The Lord Ascendeth up on High

The music for this Ascension Day hymn was composed by Michael Praetorius (1571 – 1621); the words written by Arthur Russell (1806-74) are:

  • The Lord ascendeth up on high,
  • The Lord hath triumphed gloriously,
  • In power and might excelling;
  • The grave and hell are captive led,
  • Lo! He returns, our glorious Head,
  • To His eternal dwelling.

  • The heavens with joy receive their Lord,
  • By saints, by angel hosts adored,
  • O day of exultation!
  • O earth, adore thy glorious King!
  • His rising, His ascension sing
  • With grateful adoration!

  • Our great High Priest hath gone before,
  • Now on His Church His grace to pour,
  • And still His love He giveth;
  • O may our hearts to Him ascend;
  • May all within us upward tend
  • To Him Who ever liveth!


The choir sang an Alan Bullard arrangement of this gloriously celebratory hymn at the St George’s Ascension Day service a couple of years ago. I thoroughly enjoyed learning it and singing it, not least because it transported me back to my sixth form days as a member of my school madrigal group. Marked to be sung “lively and joyously” the tune sets off at a cracking pace, fitting well with the words. To my ear, it is very much in the style of the English madrigal, despite Praetorius being distinctly German. The Bullard arrangement is for two voices with piano accompaniment. For St Margaret’s choir as it was at the time, voice 1 was sung by the sopranos (higher pitched female), and voice 2 was sung by the altos (lower pitched female) and men.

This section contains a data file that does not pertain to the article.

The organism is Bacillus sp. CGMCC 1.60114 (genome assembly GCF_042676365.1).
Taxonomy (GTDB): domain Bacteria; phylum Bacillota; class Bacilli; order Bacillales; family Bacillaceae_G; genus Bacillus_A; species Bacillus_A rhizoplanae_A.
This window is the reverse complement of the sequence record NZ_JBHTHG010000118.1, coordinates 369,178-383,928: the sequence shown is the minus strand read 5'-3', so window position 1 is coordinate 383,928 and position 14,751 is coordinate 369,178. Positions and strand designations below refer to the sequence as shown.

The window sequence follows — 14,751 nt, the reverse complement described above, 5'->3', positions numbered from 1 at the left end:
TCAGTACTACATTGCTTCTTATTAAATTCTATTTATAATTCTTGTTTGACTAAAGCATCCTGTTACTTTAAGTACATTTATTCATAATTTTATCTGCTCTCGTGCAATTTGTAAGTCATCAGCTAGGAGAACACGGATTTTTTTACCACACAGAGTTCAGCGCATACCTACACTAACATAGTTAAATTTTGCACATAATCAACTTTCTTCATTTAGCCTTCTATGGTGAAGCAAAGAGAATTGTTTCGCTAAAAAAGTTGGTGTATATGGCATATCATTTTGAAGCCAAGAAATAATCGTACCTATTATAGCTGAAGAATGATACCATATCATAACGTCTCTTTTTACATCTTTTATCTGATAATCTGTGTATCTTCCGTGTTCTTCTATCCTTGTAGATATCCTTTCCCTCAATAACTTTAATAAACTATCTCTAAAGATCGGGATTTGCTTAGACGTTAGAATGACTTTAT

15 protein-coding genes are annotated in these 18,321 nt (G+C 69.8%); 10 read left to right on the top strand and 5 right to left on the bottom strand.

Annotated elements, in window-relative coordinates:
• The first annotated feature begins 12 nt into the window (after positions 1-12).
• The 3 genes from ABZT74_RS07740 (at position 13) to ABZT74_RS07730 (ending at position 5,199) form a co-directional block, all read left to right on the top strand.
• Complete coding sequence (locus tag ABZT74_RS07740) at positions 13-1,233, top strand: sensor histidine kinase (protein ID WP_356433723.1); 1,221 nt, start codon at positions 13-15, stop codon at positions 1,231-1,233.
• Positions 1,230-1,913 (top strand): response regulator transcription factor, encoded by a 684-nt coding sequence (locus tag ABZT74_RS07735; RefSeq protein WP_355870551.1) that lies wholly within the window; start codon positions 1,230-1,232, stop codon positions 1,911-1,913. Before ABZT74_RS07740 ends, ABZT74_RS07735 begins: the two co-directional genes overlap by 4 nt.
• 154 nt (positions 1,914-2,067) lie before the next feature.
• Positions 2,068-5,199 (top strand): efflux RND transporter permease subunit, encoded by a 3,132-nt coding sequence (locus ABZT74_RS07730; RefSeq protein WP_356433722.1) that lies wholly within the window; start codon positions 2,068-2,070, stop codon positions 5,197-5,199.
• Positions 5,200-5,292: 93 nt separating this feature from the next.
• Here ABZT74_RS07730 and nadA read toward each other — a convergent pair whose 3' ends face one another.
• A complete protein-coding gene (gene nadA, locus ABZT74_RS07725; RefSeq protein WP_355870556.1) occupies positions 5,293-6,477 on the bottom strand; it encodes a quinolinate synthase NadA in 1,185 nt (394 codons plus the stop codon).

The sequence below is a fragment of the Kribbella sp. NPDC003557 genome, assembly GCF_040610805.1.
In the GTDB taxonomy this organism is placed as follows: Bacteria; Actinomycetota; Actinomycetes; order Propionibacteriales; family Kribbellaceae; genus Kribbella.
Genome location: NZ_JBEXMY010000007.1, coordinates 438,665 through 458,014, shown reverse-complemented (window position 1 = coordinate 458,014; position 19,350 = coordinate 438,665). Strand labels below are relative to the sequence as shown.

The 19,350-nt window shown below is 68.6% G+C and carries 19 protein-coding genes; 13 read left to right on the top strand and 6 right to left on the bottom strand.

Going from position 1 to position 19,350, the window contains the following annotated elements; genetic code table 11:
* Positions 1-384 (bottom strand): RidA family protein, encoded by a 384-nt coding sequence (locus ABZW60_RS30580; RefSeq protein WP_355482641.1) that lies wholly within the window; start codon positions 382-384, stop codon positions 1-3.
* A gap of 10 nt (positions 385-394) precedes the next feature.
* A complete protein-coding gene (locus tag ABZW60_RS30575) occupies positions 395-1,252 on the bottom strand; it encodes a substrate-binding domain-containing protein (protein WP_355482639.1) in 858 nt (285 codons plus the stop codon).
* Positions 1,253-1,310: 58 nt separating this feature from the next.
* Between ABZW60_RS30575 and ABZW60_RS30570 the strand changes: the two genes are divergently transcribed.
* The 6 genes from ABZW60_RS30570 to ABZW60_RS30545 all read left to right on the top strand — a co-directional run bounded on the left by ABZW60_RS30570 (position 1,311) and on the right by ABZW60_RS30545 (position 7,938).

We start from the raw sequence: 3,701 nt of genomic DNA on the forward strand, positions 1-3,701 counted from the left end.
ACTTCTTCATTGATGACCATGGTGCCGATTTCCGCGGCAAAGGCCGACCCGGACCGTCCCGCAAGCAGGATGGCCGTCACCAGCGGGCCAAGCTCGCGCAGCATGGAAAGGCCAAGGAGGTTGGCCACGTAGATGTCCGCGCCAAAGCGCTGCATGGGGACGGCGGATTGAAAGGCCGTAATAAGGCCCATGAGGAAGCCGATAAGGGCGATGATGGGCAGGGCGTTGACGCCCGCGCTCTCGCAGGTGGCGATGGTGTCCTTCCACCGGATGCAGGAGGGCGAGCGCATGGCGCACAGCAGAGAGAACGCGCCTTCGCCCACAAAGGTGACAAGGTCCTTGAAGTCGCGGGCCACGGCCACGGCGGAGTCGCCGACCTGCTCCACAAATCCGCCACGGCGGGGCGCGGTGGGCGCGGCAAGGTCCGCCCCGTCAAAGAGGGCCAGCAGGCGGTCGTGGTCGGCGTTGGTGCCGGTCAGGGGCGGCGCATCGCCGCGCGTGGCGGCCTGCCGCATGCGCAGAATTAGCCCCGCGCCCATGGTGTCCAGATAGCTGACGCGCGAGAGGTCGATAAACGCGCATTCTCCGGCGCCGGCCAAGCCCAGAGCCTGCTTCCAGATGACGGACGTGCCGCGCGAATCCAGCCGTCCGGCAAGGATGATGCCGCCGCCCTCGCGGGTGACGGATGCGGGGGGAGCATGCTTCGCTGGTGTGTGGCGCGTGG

This is not a pretentious hymn. It does not try to be anything other than a vigorous celebration of our Lord’s ascension. The simplicity of the musical setting of this hymn, along with the simplicity of the surroundings at St George’s combine powerfully to take me back to the basic message of Christianity: Jesus lives, and he loves us.

Carol P

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